Born in 1963 in Ojai, Calif., where her father was the vicar of a small Episcopal church, Weatherford has been making art since she wove macramé with her mother at the kitchen table. She fell hard for museums on a school trip to LACMA. “I loved the smell, I loved the sound,” she said, “I loved everything about them.”

She was particularly intrigued by van Gogh’s “Wheatfield With Crows,” because of its menacing sky and hovering birds. “I thought to myself, ‘OK, I’m going to have to understand why this is a frightening painting.’”

As an undergraduate at Princeton University, Weatherford traveled into New York City to see art, visiting the galleries of Holly Solomon, Leo Castelli, Paula Cooper and Annina Nosei. Thinking she needed to pursue something “practical,” she planned to major in architecture, when a painting course taught by the professor Jerry Buchanan changed everything. “I was an immediate convert,” she said.

After college, Weatherford joined the Whitney’s program in museum studies. In the meantime, she made drawings in her Upper West Side studio apartment and attended art lectures.

In 1990, The Times featured Weatherford in an article headlined, “Fresh, Hot and Headed for Fame, These Are the Faces to Watch

“Her determination to turn abstract painting into a crossover art form, infusing it with both feminist consciousness and references to the performing arts that are fraught with feminine stereotypes, is full of possibilities,” Smith wrote.

Weatherford said she wasn’t prepared for the attention that came. Moving back to California, she did some teaching at U.C.L.A. and Otis College of Art and Design, but found “I couldn’t paint and teach,” she said. “The teaching would take too much out of me.”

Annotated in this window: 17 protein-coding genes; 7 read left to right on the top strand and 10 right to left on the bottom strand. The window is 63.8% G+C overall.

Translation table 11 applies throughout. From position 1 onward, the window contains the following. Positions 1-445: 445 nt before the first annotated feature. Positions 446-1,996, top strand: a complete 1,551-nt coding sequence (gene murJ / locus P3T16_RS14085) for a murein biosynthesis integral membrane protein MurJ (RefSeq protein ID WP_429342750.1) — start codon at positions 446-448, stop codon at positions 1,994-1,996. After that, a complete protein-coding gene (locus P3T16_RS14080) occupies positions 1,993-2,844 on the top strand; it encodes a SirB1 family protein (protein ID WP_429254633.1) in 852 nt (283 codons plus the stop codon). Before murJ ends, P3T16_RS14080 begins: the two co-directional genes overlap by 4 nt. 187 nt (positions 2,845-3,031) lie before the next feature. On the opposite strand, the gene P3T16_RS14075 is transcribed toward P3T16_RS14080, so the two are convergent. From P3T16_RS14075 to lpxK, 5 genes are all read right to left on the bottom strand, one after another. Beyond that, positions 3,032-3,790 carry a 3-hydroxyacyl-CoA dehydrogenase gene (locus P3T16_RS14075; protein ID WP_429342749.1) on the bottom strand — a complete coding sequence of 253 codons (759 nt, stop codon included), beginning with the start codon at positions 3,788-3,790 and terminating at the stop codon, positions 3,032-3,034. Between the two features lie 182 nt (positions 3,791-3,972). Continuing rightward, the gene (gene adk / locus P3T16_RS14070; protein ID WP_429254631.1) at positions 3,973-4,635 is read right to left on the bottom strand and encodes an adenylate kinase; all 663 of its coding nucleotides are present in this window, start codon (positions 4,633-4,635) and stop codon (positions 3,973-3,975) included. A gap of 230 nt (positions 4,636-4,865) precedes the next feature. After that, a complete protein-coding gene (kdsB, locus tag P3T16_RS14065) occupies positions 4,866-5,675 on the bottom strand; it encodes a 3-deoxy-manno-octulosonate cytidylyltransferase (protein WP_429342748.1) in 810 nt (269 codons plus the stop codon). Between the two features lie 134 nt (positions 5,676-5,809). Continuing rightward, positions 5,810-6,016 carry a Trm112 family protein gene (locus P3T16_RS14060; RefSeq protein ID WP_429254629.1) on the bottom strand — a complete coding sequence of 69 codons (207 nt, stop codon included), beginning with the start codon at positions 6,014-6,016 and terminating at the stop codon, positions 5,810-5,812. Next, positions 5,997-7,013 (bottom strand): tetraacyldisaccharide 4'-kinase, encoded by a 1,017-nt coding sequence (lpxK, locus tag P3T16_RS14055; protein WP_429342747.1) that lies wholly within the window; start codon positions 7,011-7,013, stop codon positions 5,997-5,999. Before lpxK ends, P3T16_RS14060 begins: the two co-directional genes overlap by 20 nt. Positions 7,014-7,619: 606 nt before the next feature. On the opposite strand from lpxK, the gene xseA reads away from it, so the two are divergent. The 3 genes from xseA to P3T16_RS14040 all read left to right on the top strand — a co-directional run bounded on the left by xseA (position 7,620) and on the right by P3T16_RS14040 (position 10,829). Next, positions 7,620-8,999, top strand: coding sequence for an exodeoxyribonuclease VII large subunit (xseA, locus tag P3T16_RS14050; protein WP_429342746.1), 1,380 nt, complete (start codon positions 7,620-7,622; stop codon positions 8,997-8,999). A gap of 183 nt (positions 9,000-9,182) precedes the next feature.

So she did bookkeeping to earn a living — first for the Santa Monica Museum of Art and then for the artist Mike Kelley. “I love accounting because it’s like a chemical equation,” Weatherford said. “I love astrophysics.”

She worked in an office four days a week and at her easel the other three, likening this to playing roulette. “I just slid all the chips onto one number,” she said. “I always made the choice to make the time to make the paintings.”

Her 2012 show at the Todd Madigan Art Gallery, at the California State University in Bakersfield, “changed everything,” Weatherford said, earning her more attention from critics and collectors.


Describing her as Dan Flavin meets Helen Frankenthaler, the art collector David Gersh — who with his wife, Susan, owns one of Weatherford’s pieces — said the artist has “developed her own vocabulary.”

Yet, solid as it now seems, Weatherford’s art career was not something she ever really planned or could count on. “I only really started selling paintings when I was 50,” the artist said, adding, “I just want to be a good painter.”

“It feels good to be this age because I don’t worry it’s going to go away and wonder how I’m going to make a living,” she continued. “If one has success young, that’s a specter.”

Late success has also freed her up not to worry about staying popular or pleasing audiences. Komal Shah, who is on the board of the San Francisco Museum of Modern Art and collects Weatherford’s work, said she admires how the artist continues to challenge herself. “She is becoming an heir apparent to Joan Mitchell,” Shah said. “Success has not come easily to her, and she has established herself as a painter of gravitas.”

Part of what drew Weatherford to the Titian painting was how it at once attracted and repelled, embodying life’s often painful complexity. She has tried to capture this nuance in works such as “Below the Cliff” and “Light Falling Like a Broken Chain” — both of which were featured in a Kordansky show in 2021. “The sublime is the marriage of horror and beauty,” she said. “It’s like going up the river.”

If there is an underlying darkness in her work, Weatherford said, that’s because there is an abiding sadness in the world. “It’s fleeting and I can’t stop time,” she said. “Even here in Venice, I look out the window at a boat going by on the water and I think, ‘This is the only time we’ll ever see that boat go by.’” "